Mining Hardware

Bitcoin mining hardware falls into three main categories: CPU/GPUs, FPGAs, and ASICs. Let’s look at each at more depth below.


CPU stands for computer processing unit. A computer is the least powerful Bitcoin mining device. In the early days of Bitcoin, computers were pretty much the only way people mined the currency. But as more miners joined the network, computers were rendered almost useless in the face of more powerful innovations. You can try Bitcoin mining today using your CPU, and you can spend a decade at it without earning anything. 

Many miners integrated graphical processing units (GPUs) into their computers so as to enhance their hash rate. GPUs are a feature of graphics cards, which are designed for heavy mathematical lifting in video games – which makes them particularly great at carrying out the arduous task of making multiple random guesses per second to add blocks on the blockchain.

Graphics cards can be expensive – going for hundreds of dollars, but they have a significant advantage over CPUs. For instance, an ATI 5970 graphics card will give you over 800 MH/s, while CPUs will provide less than 10 MH/sec. 

One of the advantages of GPUs is they can be used to mine a variety of other cryptocurrencies other than Bitcoin. Unlike ASICs, which we’ll be looking at later, GPUs are not specifically designed for any particular currency. However, just like CPUs, GPUs have long been phased out by more powerful mining machines. These machines have been created specifically with Bitcoin mining in mind, and as you can imagine, they represent quite formidable alternatives to GPUs, which can’t stand a chance. 

Field Programmable Gate Array (FPGA)

An FPGA is an integrated circuit that’s configured after being built. This means a mining hardware manufacturer can buy a lot of chips and customize them for Bitcoin mining before arranging them into complete equipment. Since they are customized for mining, FPGA devices provide miners with better performance than CPUs and GPUs. While let’s say, a 600 MH/sec graphics card can consume up to 400 watts of energy, a typical FPGA mining device can use 80 watts and produce a hash rate of up to 826 MH/sec.

Application-specific Integrated Circuits (ASICs) 

ASICs are machines designed for one sole purpose: mining Bitcoin. ASICs offer 100 times more hashing power than previous technologies and with considerably less energy consumption. Some industry experts consider ASICs to be end-of-the-line technology, since they’re the most effective and powerful as yet, and there doesn’t look to be a replacement for them at least in the near future. Since these chips have been created for one purpose only, they are quite expensive and time-consuming to manufacture, but the speed is unmatched. Some ASICs can provide up to hundreds of gigahashes per sec. An ASIC can cost anything from $50 to thousands of dollars, depending on hashing power. 

Calculate Mining Profitability

Before settling for any mining device, it’s necessary to calculate its potential mining profitability. There are several online calculators that can help you do this. Some of the best options include one from The Genesis Block or the BTC Mining Profit Calculator. Factor in parameters such as the cost of equipment, hash rate, energy consumption as well as the prevailing Bitcoin price. This will help you figure out how long it will take for your investment to pay off.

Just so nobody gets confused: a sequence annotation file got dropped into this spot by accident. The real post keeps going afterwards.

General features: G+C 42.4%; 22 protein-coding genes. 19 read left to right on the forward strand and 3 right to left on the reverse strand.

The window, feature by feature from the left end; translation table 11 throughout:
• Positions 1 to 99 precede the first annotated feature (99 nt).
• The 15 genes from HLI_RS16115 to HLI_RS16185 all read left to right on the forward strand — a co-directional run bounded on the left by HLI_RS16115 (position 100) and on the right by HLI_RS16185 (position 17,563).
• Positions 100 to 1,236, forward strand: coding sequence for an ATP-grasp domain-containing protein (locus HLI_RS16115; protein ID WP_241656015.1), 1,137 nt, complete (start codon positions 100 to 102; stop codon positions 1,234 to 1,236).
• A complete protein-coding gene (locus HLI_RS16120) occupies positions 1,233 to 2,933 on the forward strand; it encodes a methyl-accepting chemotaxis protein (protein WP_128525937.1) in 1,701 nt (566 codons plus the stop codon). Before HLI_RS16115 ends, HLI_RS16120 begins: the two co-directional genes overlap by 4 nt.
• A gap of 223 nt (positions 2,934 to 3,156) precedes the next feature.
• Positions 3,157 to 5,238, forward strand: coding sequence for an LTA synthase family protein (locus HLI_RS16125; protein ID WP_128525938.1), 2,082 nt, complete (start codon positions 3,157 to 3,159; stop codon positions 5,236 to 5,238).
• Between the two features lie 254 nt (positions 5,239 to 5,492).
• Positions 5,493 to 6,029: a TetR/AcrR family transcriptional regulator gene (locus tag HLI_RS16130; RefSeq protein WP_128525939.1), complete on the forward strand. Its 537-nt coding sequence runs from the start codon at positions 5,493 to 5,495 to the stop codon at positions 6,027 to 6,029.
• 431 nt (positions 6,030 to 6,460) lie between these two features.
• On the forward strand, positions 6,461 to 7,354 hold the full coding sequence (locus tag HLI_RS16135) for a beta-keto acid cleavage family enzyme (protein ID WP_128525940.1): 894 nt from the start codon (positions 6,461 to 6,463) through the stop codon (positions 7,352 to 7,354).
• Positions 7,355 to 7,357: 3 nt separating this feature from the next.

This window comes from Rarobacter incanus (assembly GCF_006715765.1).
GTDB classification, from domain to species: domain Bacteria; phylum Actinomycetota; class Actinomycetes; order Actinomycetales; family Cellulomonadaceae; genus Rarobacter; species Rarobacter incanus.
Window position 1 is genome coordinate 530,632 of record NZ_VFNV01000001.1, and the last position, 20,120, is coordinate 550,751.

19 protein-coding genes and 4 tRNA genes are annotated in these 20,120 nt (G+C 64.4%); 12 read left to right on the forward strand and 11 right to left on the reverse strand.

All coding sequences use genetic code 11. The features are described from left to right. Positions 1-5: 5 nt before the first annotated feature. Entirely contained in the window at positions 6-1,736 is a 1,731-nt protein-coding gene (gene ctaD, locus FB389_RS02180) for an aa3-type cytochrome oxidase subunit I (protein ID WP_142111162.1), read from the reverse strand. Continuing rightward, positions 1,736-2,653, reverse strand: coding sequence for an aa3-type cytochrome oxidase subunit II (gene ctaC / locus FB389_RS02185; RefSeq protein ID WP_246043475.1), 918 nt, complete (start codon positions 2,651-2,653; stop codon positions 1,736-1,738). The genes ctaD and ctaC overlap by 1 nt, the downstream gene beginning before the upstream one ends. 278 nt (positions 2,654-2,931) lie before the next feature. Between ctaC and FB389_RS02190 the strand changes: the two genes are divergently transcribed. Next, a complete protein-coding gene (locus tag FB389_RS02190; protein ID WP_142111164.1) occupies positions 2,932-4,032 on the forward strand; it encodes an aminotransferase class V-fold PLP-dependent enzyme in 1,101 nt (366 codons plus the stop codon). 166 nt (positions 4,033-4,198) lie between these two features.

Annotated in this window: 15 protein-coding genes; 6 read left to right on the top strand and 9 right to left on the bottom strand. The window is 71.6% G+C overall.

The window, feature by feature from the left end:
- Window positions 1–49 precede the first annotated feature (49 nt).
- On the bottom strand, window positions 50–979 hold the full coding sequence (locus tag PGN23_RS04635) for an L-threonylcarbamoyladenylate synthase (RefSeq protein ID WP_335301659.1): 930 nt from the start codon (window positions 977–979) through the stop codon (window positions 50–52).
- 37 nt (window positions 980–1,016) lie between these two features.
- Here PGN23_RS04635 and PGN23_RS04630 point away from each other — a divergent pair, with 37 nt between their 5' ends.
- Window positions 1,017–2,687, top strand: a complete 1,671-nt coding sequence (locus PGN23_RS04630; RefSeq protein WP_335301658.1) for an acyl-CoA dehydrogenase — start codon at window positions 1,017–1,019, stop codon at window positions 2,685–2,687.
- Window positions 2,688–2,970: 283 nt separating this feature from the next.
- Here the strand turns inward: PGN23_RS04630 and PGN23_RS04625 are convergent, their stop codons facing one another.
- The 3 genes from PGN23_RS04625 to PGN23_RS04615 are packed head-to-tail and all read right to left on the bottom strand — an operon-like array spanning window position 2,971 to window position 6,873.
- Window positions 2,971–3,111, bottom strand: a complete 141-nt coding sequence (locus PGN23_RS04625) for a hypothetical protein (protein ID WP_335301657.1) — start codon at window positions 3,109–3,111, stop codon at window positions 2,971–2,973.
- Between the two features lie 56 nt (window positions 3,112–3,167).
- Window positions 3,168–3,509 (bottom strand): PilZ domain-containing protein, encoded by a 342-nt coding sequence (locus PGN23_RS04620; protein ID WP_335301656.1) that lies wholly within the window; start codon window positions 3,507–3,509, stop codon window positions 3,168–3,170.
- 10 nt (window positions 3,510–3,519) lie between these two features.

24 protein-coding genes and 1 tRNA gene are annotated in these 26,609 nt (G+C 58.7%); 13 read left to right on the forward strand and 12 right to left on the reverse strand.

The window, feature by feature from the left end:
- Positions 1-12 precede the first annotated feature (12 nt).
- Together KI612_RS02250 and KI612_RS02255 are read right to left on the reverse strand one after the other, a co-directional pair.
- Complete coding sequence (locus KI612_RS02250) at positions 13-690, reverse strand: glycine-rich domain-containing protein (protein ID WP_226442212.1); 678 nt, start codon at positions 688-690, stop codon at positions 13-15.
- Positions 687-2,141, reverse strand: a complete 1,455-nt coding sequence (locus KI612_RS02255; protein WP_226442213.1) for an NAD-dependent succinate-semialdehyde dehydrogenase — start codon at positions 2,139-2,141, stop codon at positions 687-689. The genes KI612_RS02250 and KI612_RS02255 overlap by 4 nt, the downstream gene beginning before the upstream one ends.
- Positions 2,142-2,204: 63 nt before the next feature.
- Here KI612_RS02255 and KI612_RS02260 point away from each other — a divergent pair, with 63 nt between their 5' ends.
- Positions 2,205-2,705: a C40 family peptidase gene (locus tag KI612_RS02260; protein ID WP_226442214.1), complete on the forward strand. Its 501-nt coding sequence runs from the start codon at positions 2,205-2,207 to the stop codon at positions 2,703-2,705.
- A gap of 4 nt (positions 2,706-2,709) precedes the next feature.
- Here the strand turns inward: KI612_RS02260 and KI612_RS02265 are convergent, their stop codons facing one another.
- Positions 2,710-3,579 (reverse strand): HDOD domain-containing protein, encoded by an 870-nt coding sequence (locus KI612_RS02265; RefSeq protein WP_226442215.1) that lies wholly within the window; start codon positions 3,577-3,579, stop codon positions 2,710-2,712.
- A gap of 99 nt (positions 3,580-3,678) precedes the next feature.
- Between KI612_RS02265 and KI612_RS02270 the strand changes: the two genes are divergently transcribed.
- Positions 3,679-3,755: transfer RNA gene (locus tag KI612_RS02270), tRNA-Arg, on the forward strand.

Another thing to consider is network difficulty. The difficulty is a measure of how hard and time-consuming it is to find the right hash for a block. The difficulty is likely to increase as more ASICs join the market, so it’s important to increase this metric during your calculation and get a forecast of your ROI when more ASICs join the market. 

Once you’ve identified your hardware, there are a couple more things to do. 

#1. Download the Mining Software/Setting Up a Bitcoin Client

Depending on which equipment you purchase, you may need to install mining software in order to run it. If you’re using GPUs and FPGAs, you have to set up a host computer to run a standard Bitcoin client and mining software. The Bitcoin client plugs your computer to the Bitcoin network and relays information between the two ends. The Bitcoin mining software instructs the hardware on what to do, passing transaction blocks for it to solve. The software is usually configured to support Windows, Mac, OS, and others.

You will also need mining software for your ASIC miner, but some modern versions are being shipped with everything in place, including a BTC address so that all you need to do is plug it into an outlet and get to working.

#2. Join a Mining Pool

The next thing you’re going to want to do is to join a mining pool. Why? Because a mining pool gives you a better chance to cash out. Once you enter the world of crypto mining, you’re in competition with huge companies with entire mining farms. So, it’s more beneficial to join a mining pool than going solo. In a mining pool, multiple users contribute their hashing power towards the effort of generating a block. If the pool successfully mines a block, the rewards will be distributed to the participants in the proportion in which they contributed processing power. 

Final Words 

With this guide, the intricacies of setting up a Bitcoin miner and which miner to go for shouldn’t be a mystery anymore. Of course, as with anything with crypto, doing your own research before settling for anything is always recommended.